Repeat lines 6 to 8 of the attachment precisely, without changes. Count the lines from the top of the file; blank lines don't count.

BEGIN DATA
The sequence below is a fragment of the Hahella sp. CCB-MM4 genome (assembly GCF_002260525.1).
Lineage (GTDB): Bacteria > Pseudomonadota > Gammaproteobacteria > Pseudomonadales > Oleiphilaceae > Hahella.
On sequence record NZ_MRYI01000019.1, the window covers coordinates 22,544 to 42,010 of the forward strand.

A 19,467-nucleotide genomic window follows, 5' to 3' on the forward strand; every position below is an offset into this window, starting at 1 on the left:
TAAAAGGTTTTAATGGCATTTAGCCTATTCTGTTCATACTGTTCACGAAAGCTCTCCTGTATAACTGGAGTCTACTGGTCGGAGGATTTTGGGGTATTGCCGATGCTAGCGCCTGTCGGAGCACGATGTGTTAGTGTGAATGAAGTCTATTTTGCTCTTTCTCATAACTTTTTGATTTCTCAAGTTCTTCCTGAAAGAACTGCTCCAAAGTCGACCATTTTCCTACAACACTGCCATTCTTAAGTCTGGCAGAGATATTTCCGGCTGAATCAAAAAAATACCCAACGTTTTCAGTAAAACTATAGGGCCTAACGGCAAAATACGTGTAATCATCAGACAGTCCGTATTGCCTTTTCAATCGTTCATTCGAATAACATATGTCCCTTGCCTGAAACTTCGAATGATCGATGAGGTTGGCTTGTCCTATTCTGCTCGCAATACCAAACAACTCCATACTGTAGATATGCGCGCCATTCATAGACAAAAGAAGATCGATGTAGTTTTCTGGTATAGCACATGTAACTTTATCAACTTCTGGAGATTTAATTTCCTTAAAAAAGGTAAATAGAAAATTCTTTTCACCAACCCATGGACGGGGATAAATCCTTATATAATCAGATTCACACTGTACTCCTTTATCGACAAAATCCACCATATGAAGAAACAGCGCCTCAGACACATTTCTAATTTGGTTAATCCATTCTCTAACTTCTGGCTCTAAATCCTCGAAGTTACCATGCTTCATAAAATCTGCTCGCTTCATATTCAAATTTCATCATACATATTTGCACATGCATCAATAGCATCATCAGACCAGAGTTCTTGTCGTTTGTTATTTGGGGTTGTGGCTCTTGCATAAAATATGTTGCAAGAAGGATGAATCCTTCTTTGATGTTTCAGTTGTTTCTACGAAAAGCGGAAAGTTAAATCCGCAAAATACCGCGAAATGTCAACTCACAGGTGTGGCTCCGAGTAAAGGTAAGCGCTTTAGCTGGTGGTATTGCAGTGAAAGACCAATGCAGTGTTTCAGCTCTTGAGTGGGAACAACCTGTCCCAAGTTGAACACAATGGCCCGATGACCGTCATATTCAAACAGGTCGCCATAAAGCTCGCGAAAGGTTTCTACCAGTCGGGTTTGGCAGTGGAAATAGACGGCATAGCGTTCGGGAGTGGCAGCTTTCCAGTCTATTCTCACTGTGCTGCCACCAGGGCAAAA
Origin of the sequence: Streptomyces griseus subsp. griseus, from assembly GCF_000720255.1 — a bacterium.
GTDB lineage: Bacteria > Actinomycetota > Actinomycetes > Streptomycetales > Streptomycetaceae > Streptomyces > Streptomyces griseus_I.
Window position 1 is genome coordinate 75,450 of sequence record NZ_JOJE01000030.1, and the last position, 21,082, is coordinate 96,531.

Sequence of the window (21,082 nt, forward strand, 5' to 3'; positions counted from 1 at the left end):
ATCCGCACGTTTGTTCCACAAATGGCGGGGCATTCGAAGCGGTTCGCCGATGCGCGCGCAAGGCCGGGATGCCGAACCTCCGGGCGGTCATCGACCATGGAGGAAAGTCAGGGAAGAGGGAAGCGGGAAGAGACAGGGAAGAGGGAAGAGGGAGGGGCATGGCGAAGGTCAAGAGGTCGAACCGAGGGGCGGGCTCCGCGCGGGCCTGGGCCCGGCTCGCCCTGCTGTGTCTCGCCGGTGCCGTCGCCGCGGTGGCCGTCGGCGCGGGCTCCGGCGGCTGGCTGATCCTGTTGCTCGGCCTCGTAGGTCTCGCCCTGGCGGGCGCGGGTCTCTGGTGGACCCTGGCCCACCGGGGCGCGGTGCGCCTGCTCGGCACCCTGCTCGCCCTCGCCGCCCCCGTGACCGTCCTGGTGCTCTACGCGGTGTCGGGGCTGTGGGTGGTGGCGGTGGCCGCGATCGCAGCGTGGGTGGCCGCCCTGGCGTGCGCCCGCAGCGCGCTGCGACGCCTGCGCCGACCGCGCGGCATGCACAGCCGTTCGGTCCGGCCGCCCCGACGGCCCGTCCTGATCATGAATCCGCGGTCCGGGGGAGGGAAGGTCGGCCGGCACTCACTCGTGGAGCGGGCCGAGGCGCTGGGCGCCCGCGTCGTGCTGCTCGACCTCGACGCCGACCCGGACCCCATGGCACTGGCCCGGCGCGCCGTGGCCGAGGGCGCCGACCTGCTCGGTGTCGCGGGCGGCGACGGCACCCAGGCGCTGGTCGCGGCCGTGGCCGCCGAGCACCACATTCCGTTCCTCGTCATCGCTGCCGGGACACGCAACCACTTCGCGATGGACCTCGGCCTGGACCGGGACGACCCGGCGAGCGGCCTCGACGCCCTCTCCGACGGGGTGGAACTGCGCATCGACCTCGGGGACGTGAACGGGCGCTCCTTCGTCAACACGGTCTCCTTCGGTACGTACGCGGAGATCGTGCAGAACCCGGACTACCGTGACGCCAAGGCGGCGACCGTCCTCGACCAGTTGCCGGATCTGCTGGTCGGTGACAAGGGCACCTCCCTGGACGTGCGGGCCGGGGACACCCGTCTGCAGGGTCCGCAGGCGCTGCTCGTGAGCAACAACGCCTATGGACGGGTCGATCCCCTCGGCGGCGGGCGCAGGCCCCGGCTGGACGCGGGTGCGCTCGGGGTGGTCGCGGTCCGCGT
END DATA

Origin of the sequence: Streptomyces griseus subsp. griseus, from assembly GCF_000720255.1 — a bacterium.
GTDB lineage: Bacteria > Actinomycetota > Actinomycetes > Streptomycetales > Streptomycetaceae > Streptomyces > Streptomyces griseus_I.
Window position 1 is genome coordinate 75,450 of sequence record NZ_JOJE01000030.1, and the last position, 21,082, is coordinate 96,531.